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Sunday 22 October 2017
Politics

THA chief blanks ferry enquiry

THA Chief Secretary Kelvin Charles.

Tobago House of Assembly (THA) Chief Secretary Kelvin Charles failed to appear before the Joint Select Committee of Parliament on Land and Physical Infrastructure into the Trinidad and Tobago Inter-Island Ferry Service.

The committee held their Tobago leg of the enquiry on Wednesday at the Victor E Bruce Financial Complex, Scarborough. In a letter signed by THA Legal Counsel Alvin Pascall, Charles sent his apology which was read by committee chairman Stephen Creese.

“The Chief Secretary of the Tobago House of Assembly, the honourable Kelvin Charles confirms safe receipt of your missive dated 24th day of August 2017, the content of which is noted. I am instructed to inform you that the Tobago House of Assembly will not be represented at the sitting of the parliamentary committee on land and physical infrastructure fixed for Wednesday 6th September 2017 at the Victor E Bruce Financial Complex, Scarborough, Tobago. As you are no doubt aware, the management of the airport and sea port of Trinidad and Tobago falls under the purview of the Central Government and its agents, the Board of Directors. In view of the above, I shall appreciate you communicating our non-attendance to chairman Senator Stephen Creece esquire and thank him for the opportunity afforded to the Tobago House of Assembly in this connection,” he read.

Committee member, Opposition Senator Wade Mark expressed his disapproval of the Chief Secretary’s non-appearance.

“I just want to put on record my utter disappointment based upon what the Chairman read via correspondence, the failure of the Chief Secretary to grace us with his presence so we could have heard from the Chief Secretary of the Tobago House of Assembly on this whole matter of these vessels and the crisis,” he said.

Also absent from Wednesday’s enquiry was Minority Leader Watson Duke, who was represented by Assemblyman Farley Augustine. In his submission, Augustine described the current ferry fiasco as a ‘crisis’.

“Until as a country, we begin to seriously put punitive measures in place against those who incur this kind of damage to the public purse, then we are not going anywhere. You could go after the Sonia type boat next; we could end up with the same situation, you would change the configuration of the Port Authority; we can end up with the same problem and so this committee and the Parliament has an opportunity now in a very punitive way to deal with those who would have created this crisis. This crisis in my mind, this crisis was created. It did not happen by accident, it is no emergency, it was created,”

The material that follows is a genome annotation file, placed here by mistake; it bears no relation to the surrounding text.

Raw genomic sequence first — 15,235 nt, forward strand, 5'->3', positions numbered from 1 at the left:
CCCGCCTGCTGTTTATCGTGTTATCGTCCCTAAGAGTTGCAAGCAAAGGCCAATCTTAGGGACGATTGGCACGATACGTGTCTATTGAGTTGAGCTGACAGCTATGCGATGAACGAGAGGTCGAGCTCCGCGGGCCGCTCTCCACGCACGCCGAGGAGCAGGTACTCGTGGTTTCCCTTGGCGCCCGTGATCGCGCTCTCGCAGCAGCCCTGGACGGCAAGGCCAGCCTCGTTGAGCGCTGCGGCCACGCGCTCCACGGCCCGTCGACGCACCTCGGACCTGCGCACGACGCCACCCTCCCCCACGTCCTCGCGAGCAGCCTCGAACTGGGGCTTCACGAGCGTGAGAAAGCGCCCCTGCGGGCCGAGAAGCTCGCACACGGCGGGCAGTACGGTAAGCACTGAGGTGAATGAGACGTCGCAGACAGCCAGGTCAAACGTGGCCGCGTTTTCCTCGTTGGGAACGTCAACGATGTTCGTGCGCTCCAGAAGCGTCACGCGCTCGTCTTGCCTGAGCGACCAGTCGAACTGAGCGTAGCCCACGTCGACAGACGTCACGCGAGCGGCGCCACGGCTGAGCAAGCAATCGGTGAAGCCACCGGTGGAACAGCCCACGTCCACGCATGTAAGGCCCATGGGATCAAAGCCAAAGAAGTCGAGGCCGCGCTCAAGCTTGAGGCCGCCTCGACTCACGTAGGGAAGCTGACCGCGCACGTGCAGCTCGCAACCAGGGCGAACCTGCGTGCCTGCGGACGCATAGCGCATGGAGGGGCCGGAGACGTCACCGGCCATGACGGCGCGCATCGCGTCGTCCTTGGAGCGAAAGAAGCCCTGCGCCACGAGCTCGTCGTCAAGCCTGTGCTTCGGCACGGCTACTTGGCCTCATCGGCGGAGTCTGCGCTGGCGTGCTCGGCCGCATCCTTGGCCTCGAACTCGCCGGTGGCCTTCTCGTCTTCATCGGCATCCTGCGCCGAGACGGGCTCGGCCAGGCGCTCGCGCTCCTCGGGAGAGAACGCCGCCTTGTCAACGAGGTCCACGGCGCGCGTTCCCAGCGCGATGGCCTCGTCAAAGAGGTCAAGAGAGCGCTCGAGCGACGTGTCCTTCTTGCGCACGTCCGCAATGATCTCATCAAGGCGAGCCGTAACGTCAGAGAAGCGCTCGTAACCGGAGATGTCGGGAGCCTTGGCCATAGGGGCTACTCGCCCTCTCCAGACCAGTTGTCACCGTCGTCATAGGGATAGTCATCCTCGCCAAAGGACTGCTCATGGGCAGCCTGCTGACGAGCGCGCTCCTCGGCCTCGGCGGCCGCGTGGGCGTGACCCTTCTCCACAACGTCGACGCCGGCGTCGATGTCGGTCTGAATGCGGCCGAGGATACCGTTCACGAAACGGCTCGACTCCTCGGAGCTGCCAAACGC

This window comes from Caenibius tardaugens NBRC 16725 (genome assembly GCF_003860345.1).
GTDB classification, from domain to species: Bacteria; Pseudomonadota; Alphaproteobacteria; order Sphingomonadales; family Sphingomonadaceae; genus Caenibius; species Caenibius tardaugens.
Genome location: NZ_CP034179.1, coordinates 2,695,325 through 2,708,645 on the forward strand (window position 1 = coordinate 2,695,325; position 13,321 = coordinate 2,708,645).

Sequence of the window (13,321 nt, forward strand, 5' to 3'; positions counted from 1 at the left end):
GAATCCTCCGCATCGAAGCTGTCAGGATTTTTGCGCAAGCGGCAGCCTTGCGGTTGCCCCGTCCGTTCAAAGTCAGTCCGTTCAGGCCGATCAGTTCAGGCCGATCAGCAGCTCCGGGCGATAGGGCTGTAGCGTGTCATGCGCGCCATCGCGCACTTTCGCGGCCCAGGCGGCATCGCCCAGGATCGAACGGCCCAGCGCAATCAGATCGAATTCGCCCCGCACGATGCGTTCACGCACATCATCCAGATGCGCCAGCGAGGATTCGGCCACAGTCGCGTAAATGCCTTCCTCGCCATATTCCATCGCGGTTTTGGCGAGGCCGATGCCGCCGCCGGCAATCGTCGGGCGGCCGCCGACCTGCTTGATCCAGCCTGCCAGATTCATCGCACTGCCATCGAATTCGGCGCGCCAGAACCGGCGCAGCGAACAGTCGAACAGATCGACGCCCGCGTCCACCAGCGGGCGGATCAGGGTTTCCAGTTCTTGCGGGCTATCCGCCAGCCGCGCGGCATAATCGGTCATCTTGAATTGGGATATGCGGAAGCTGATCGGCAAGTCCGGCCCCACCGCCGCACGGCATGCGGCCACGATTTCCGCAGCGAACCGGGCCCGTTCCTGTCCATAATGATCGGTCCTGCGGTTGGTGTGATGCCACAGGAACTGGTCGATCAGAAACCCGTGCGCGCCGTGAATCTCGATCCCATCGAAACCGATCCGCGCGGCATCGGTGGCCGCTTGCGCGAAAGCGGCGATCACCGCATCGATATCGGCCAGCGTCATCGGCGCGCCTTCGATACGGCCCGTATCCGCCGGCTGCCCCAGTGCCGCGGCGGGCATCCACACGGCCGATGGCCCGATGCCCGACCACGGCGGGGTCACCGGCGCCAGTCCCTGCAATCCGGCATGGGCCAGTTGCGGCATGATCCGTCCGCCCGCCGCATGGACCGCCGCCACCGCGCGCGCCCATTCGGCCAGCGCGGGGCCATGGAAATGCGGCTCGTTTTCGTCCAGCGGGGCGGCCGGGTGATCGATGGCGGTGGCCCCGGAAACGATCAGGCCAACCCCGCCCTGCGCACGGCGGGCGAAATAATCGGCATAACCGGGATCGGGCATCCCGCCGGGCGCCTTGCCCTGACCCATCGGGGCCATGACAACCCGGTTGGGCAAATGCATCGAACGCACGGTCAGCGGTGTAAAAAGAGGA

With that, he noted that this issue has really hit Tobago at its worst possible time.

“It has happened at a time when our tourism was almost dead, it has happened at a time when our national economy was at its worst, it has happened at a time when global economies are not doing as well and where in the Caribbean region growth is low, slow and it is happening at a time whereby we thought we would have received better from governance. Tobago has suffered through this more than anyone else and I want to implore everyone on the other side of the waters that is watching because there is a tendency to think that this is a Tobago issue only but, this is a national issue because Tobago issues are national issues,” Augustine said.

The Assemblyman noted that the Governance system as is, is not working.

“It is not working, because if we knew contracts was going to be ended, if we knew that we needed new boats because what we had was old, then we should have known to put things in place long before the system collapsed,” he said.

The enquiry will continue on September 18 at Tower D of the Port-of- Spain International Waterfront Centre and on September 20 in Tobago.

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